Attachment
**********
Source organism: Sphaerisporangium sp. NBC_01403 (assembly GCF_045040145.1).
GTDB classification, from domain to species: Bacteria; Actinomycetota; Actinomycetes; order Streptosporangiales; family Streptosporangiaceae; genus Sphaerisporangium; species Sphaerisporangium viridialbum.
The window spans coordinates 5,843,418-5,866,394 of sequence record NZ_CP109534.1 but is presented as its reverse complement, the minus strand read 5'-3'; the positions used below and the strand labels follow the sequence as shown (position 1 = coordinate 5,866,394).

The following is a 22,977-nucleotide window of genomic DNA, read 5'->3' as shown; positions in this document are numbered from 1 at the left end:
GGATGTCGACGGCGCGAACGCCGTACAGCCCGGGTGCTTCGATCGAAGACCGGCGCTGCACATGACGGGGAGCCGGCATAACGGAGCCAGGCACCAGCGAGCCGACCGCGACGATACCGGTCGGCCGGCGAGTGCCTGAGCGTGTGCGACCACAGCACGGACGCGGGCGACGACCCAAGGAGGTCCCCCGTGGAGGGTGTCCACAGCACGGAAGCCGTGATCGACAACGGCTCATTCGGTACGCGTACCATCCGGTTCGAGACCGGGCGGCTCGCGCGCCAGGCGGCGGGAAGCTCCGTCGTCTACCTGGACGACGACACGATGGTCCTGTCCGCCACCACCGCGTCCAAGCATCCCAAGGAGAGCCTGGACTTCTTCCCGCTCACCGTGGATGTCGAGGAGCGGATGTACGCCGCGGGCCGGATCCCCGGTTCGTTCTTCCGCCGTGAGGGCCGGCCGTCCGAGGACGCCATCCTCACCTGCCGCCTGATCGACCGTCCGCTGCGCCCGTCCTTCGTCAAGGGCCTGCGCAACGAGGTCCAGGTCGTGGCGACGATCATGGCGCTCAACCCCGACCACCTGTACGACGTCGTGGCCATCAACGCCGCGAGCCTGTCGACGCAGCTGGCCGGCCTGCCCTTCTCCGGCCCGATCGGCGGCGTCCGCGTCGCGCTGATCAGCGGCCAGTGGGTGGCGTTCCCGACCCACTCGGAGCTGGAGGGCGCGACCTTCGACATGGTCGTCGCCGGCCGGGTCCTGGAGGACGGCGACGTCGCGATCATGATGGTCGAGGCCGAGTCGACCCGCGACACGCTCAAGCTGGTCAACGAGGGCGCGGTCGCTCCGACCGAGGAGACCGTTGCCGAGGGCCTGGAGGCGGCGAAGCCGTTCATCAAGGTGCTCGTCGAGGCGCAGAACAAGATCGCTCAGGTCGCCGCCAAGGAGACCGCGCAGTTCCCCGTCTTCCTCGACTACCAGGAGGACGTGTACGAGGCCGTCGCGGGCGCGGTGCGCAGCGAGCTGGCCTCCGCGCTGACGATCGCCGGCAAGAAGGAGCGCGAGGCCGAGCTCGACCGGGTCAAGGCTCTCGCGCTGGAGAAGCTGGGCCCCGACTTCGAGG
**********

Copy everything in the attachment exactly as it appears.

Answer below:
Source organism: Sphaerisporangium sp. NBC_01403 (assembly GCF_045040145.1).
GTDB classification, from domain to species: Bacteria; Actinomycetota; Actinomycetes; order Streptosporangiales; family Streptosporangiaceae; genus Sphaerisporangium; species Sphaerisporangium viridialbum.
The window spans coordinates 5,843,418-5,866,394 of sequence record NZ_CP109534.1 but is presented as its reverse complement, the minus strand read 5'-3'; the positions used below and the strand labels follow the sequence as shown (position 1 = coordinate 5,866,394).

The following is a 22,977-nucleotide window of genomic DNA, read 5'->3' as shown; positions in this document are numbered from 1 at the left end:
GGATGTCGACGGCGCGAACGCCGTACAGCCCGGGTGCTTCGATCGAAGACCGGCGCTGCACATGACGGGGAGCCGGCATAACGGAGCCAGGCACCAGCGAGCCGACCGCGACGATACCGGTCGGCCGGCGAGTGCCTGAGCGTGTGCGACCACAGCACGGACGCGGGCGACGACCCAAGGAGGTCCCCCGTGGAGGGTGTCCACAGCACGGAAGCCGTGATCGACAACGGCTCATTCGGTACGCGTACCATCCGGTTCGAGACCGGGCGGCTCGCGCGCCAGGCGGCGGGAAGCTCCGTCGTCTACCTGGACGACGACACGATGGTCCTGTCCGCCACCACCGCGTCCAAGCATCCCAAGGAGAGCCTGGACTTCTTCCCGCTCACCGTGGATGTCGAGGAGCGGATGTACGCCGCGGGCCGGATCCCCGGTTCGTTCTTCCGCCGTGAGGGCCGGCCGTCCGAGGACGCCATCCTCACCTGCCGCCTGATCGACCGTCCGCTGCGCCCGTCCTTCGTCAAGGGCCTGCGCAACGAGGTCCAGGTCGTGGCGACGATCATGGCGCTCAACCCCGACCACCTGTACGACGTCGTGGCCATCAACGCCGCGAGCCTGTCGACGCAGCTGGCCGGCCTGCCCTTCTCCGGCCCGATCGGCGGCGTCCGCGTCGCGCTGATCAGCGGCCAGTGGGTGGCGTTCCCGACCCACTCGGAGCTGGAGGGCGCGACCTTCGACATGGTCGTCGCCGGCCGGGTCCTGGAGGACGGCGACGTCGCGATCATGATGGTCGAGGCCGAGTCGACCCGCGACACGCTCAAGCTGGTCAACGAGGGCGCGGTCGCTCCGACCGAGGAGACCGTTGCCGAGGGCCTGGAGGCGGCGAAGCCGTTCATCAAGGTGCTCGTCGAGGCGCAGAACAAGATCGCTCAGGTCGCCGCCAAGGAGACCGCGCAGTTCCCCGTCTTCCTCGACTACCAGGAGGACGTGTACGAGGCCGTCGCGGGCGCGGTGCGCAGCGAGCTGGCCTCCGCGCTGACGATCGCCGGCAAGAAGGAGCGCGAGGCCGAGCTCGACCGGGTCAAGGCTCTCGCGCTGGAGAAGCTGGGCCCCGACTTCGAGG